Optimal placement of accelerometers for fall detection in the elderly

Fall detection in the elderly

Falls are a major public health problem in the elderly and is a leading cause of unintentional injury and deaths in the elderly population worldwide. A fall episode can have profound implications on their independence, health and overall quality of living, imposing additional socio-economic burdens. Many complications from an unattended fall could be prevented if prompt help was received or properly detected in situations of daily life. Over the years many fall detection devices have been proposed for the elderly, but many do not provide an effective solution. The most promising angle of fall detection seems to be the use of accelerometers. However, there are many different approaches on placement of accelerometers for fall detection, and it seems uncertain which one is preferable. Generally, there are a few evaluation criteria and consideration factors.

Criteria of fall detection systems

The placement site can largely affect the four possible situations of a fall detection system (Noury, N., et al.):

  • true positive (TP), a fall occurs and the system correctly detects it;
  • false positive (FP), the system declares a fall event, but it did not occur;
  • true negative (TN), a normal fall-like movement is performed, the device does not declare a fall;
  • false negative (FN), a fall occurs, but the system does not detect it.

Three criteria are proposed to evaluate the reliability of a fall detection system (Abbate S., et al.):

  • sensitivity = TP/(TP + FN), the ability to detect all real falls;
  • specificity = TN/(TN + FP), the ability to detect only real falls;
  • accuracy = (TP + TN) /(TP + FP + FN + TN), which is the proportion of true results in the considered data set

Aside from the capacity of the fall detection system, usability is also often considered as it is a fundamental factor for real adoption of a fall detection system.

Review of accelerometer placement strategies

A brief review on promising accelerometer placement strategies in present literature was performed by a current student from Maastricht University as part of Masters coursework. Three studies stood out when validity was compared based on three attributes: sensitivity, specificity and usability.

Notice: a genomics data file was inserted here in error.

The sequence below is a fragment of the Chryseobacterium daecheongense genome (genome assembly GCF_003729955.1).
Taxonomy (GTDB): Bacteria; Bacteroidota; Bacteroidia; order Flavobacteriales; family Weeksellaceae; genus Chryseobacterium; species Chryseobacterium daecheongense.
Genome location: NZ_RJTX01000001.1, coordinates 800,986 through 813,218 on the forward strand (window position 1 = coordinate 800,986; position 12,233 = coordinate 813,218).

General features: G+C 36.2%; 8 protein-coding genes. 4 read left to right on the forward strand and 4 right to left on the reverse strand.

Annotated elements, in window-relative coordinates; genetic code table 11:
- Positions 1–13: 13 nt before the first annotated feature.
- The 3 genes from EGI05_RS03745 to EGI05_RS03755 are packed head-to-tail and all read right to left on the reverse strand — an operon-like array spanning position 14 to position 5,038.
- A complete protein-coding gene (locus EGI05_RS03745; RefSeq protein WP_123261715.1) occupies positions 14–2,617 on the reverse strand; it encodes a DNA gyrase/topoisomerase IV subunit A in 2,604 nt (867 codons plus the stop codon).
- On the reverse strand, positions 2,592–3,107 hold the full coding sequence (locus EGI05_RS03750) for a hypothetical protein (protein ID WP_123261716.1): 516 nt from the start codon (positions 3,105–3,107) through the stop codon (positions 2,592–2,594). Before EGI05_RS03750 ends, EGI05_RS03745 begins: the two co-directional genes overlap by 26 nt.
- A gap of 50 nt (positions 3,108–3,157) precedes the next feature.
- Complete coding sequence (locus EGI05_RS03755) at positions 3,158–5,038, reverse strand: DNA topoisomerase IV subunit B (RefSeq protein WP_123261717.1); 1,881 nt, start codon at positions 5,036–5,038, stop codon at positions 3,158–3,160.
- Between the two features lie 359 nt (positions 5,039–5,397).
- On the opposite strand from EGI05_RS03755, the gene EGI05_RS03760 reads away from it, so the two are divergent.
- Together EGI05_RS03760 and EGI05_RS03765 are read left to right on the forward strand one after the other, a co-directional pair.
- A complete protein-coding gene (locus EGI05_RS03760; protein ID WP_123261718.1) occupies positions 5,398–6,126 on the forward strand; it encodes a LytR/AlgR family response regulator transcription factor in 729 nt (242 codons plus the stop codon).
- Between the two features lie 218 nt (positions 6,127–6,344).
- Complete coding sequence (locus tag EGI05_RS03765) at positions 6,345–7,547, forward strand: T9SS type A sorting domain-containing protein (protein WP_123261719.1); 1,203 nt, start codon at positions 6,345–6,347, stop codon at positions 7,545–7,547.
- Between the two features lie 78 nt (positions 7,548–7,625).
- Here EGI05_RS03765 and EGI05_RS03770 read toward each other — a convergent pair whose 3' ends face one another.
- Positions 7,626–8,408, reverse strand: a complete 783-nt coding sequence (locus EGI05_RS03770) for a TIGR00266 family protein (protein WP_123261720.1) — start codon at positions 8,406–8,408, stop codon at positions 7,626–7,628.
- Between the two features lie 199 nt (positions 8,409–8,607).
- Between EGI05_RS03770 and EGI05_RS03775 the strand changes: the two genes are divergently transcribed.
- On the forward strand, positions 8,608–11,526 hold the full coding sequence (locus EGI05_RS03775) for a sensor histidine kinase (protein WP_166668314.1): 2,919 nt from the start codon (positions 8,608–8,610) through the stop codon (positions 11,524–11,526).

Study #1 (Kangas M., et al.)
The first study used three sensors (forehead, waist and wrist), which achieved a specificity and sensitivity of 100% and 98% respectively. When the data gathered by the wrist sensor was excluded, reliability was only slightly lower. Despite a high validity, the placement of a sensor on the forehead makes this an undesirable option for use in daily life.

Study #2 (Gjoreski H., et al.)
The second study used four sensors (sternum, waist, thigh and ankle; and found a specificity and sensitivity of 99% and 97.8% respectively. This sensor placement would probably be preferable to the one used by Kangas as it is less obtrusive. However, it would require regular replacement of four sensors which likely lead to low compliance, hence defeats the purpose of using this placement strategy for accurate fall detection.

Study #3 (Abbate S., et al.)
Lastly, the third fall detection system included a smartphone-based setup. It was found that data from a single sensor on the thigh analysed by the smartphone, in conjunction with the smartphone’s integral accelerometer, achieved a specificity of 100% but a relatively low sensitivity of 96.3%. When using only the smartphones integral sensor without an additional sensor, both sensitivity and specificity were too low to qualify as accurate fall detection. The disadvantage of using the smartphone for fall detection in the study is the need to be carried (within range of 3 meters) and to remain charged at all times. This is not always feasible. Furthermore, carrying a smartphone enables the individual to contact relatives or caregivers for assistance in the event of emergency if a fall should happen. In this context, the possibility of using a small external sensing unit can greatly reduce the intrusiveness of the system.